Safety MessageThe members of the emergency medical...

LETTERS TO THE EDITOR

December 21, 1992

Safety Message

The members of the emergency medical community in Maryland once again ask you to celebrate sensibly and act responsibly as you enjoy this holiday season.

We know from our daily encounters with injured people how quickly tragedy can happen if precautions are ignored. If you drink, please do not threaten the health and safety of yourself or others by driving under the influence. For transportation, call a cab or have a designated driver.

Taking responsible precautions like these will lessen the danger on our highways. More than a third of the injured people brought to the Shock Trauma Center have been drinking. Many others are innocent victims of drunk drivers -- people who simply were in the wrong place at the wrong time.

Such injuries are tragic, expensive -- and preventable. Trauma inflicts pain and devastation on its victims and on the victim's family and friends.

You can minimize the risks of injury to yourself and your loved ones if you avoid the potentially lethal combination of drinking and driving. If you take a few reasonable precautions during the holidays -- and all year long -- our chance of seeing you as a patient is very small.

Remember: Act responsibly, don't drink and drive, don't use drugs and wear your seat belt or motorcycle helmet. Let this holiday season be a happy and safe one for everyone.

Richard L. Alcorta, M.D.

Baltimore

The writer is acting director of Maryland's state emergency medical services.

Two Progressives

As a former student of modern American history, I cannot let Phyllis A. Waidner's Nov. 22 letter go unanswered.

In comparing Bill Clinton and Woodrow Wilson, Ms. Waidner is correct in saying that both men were born in the South and that there were some similarities in the elections of 1912 and 1992, as well as in the results.

It is quite a stretch, however, to compare Mr. Clinton's academic background with Mr. Wilson's credentials as one of the major historians and political scientists of his time, a standing which presaged his leadership of Princeton University and eventual entry into politics as governor of New Jersey.

My primary point of contention with Ms. Waidner is her characterization of Mr. Wilson's presidency as representing "failed leadership and unrealized hopes." To the contrary, Woodrow Wilson's record of achievement ranks him among our most successful presidents.

While the Progressive movement is popularly associated with Teddy Roosevelt's Republican Party, it was, in fact, President Wilson who skillfully guided the bulk of the Progressive agenda through a conservative, often hostile, Congress.

Reforms included child labor, anti-trust, workers' compensation and tariff laws, as well as sweeping tax reform, creation of the Federal Reserve system and amending the Constitution to grant women the right to vote.

While these legislative achievements alone would have guaranteed him an enviable place in our history, it can perhaps be argued that they were inevitable in some form or another in that they accurately reflected the mood of the country at the time.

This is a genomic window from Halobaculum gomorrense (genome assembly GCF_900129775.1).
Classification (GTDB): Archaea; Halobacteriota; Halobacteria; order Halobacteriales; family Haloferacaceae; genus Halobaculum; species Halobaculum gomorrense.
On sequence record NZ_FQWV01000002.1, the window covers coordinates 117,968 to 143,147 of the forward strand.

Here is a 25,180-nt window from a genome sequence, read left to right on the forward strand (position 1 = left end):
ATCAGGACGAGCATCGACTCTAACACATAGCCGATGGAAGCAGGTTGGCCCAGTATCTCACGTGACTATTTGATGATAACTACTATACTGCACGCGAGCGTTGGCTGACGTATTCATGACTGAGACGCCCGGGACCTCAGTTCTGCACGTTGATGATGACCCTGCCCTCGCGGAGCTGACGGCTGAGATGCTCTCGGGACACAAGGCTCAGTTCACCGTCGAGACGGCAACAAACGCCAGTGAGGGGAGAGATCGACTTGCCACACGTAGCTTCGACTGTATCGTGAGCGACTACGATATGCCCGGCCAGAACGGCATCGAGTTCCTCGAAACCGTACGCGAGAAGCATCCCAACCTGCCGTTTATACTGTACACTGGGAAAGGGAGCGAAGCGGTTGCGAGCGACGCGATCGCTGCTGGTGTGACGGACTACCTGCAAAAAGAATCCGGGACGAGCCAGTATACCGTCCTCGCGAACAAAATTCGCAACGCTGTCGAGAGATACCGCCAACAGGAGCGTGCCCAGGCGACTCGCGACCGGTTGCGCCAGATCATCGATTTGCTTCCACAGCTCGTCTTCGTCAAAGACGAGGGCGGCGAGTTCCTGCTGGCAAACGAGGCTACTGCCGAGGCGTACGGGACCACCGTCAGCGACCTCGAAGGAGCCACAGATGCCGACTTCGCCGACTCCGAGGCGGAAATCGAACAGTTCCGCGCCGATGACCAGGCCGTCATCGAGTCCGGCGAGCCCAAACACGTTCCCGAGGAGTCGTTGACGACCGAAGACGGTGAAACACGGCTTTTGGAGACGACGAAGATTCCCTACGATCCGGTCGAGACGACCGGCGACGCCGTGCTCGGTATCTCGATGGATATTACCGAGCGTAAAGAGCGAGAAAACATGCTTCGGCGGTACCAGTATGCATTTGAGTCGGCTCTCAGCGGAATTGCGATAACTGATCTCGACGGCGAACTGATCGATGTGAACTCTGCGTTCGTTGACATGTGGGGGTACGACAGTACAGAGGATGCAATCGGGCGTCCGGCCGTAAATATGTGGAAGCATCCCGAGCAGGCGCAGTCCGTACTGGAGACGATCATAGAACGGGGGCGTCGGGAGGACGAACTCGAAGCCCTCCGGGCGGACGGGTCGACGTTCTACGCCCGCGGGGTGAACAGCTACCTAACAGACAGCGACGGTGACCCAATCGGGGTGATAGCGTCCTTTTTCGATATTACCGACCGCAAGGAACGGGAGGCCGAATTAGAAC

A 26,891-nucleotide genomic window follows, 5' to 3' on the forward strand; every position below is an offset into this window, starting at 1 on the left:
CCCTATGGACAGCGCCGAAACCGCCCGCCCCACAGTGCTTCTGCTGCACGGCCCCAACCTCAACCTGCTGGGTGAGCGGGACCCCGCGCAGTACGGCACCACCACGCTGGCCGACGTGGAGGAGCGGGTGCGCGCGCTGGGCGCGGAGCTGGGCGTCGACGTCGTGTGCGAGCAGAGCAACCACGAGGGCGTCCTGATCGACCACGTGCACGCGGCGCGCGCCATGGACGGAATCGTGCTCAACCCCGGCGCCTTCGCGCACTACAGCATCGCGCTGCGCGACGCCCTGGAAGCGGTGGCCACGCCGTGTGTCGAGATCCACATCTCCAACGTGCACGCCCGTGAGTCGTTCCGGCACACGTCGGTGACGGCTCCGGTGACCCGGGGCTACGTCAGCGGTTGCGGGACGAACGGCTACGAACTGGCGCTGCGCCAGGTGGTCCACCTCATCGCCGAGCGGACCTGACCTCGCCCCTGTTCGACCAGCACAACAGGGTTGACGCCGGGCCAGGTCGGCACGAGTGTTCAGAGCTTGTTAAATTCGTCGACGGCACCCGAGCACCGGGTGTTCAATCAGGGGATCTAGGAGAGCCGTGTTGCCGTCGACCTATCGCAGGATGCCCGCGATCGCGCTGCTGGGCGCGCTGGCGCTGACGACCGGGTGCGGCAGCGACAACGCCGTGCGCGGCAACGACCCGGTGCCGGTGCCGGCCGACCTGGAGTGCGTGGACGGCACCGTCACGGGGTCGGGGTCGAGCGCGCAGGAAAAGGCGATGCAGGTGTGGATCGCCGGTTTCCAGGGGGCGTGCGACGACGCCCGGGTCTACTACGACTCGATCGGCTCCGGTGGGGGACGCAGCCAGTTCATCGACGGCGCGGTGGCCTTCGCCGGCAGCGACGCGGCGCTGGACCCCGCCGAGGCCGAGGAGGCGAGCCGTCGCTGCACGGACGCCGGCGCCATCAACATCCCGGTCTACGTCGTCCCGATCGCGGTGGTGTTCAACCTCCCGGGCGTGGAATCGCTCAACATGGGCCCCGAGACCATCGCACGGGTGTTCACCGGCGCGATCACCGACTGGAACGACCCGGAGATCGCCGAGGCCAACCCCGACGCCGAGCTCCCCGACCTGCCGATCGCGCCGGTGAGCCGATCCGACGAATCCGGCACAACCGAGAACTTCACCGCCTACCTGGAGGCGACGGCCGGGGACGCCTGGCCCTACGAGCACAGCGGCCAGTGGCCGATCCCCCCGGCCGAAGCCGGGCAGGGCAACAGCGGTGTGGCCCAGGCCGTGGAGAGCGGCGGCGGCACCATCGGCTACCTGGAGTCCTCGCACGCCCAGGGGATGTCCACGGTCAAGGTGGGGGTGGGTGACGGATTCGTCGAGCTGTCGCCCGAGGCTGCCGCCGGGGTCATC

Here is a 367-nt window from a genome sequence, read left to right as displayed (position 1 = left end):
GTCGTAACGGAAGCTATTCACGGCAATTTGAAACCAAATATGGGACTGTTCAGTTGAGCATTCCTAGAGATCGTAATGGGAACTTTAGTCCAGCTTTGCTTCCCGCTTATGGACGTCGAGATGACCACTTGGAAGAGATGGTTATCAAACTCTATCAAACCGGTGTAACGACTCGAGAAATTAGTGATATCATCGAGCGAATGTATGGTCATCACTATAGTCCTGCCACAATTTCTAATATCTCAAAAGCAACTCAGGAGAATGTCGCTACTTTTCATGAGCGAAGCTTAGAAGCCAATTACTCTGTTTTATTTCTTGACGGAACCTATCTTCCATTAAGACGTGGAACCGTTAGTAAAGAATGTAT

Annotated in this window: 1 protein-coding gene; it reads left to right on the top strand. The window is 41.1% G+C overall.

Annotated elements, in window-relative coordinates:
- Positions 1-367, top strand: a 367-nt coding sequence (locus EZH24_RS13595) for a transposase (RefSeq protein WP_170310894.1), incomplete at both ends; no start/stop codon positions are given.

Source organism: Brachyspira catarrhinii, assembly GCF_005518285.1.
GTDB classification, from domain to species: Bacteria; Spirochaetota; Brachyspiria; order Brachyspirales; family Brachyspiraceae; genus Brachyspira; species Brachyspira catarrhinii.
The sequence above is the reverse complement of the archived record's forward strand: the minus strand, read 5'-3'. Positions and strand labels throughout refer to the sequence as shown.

Ms. Waidner's comparison of the two men being extremely premature, we will have to withhold for eight years an answer to her question, "Will the analogy continue?"

But with our country's future so troubled as we begin the Clinton presidency, it would be nice to wistfully hope for yet another Woodrow Wilson.

Gary Barlow

Baltimore

Real World

During the 1930s I was a Baltimore County elementary school student.

Some time during that period the school board decided to change the marking system from A-B-C-D-E to H-S-U (Honor, Satisfactory, Unsatisfactory), much to the consternation of my parents, who would no longer know whether I was putting forth "my best effort," and much to my delight, for the same reason, since they assumed I could be no less than an "A" student.

The reasoning behind the change was theoretically as it is now -- "don't inhibit any child."

With high school days behind me, I began my working career. In all of my years of working, never did I hear an employer say to an employee, "Unfortunately, you're not meeting all of our requirements but we will keep you on our payroll because you are doing your very best."

Stuart Berger, the new superintendent of Baltimore County schools, seems to revert to the theory of the '30s. Unfortunately, when one is in the real world one does the job, not within one's capabilities, but as it is spelled out in the job specs.

In the real world one is paid for job performance, not because one is a good guy who gives it his best shot but does not achieve.

Elizabeth Myers

Baltimore

Beach Program

Gov. William Donald Schaefer has taken a beating in your columns over the years as he funded programs to build dune lines and expand the beaches at Ocean City.

As our neighboring states, including Delaware and New Jersey, contemplate the terrible damage to their shores by the recent nor'easter storm, I have yet to read a word of thanks or acknowledgment to the governor for his foresight.

Harry R. Shriver

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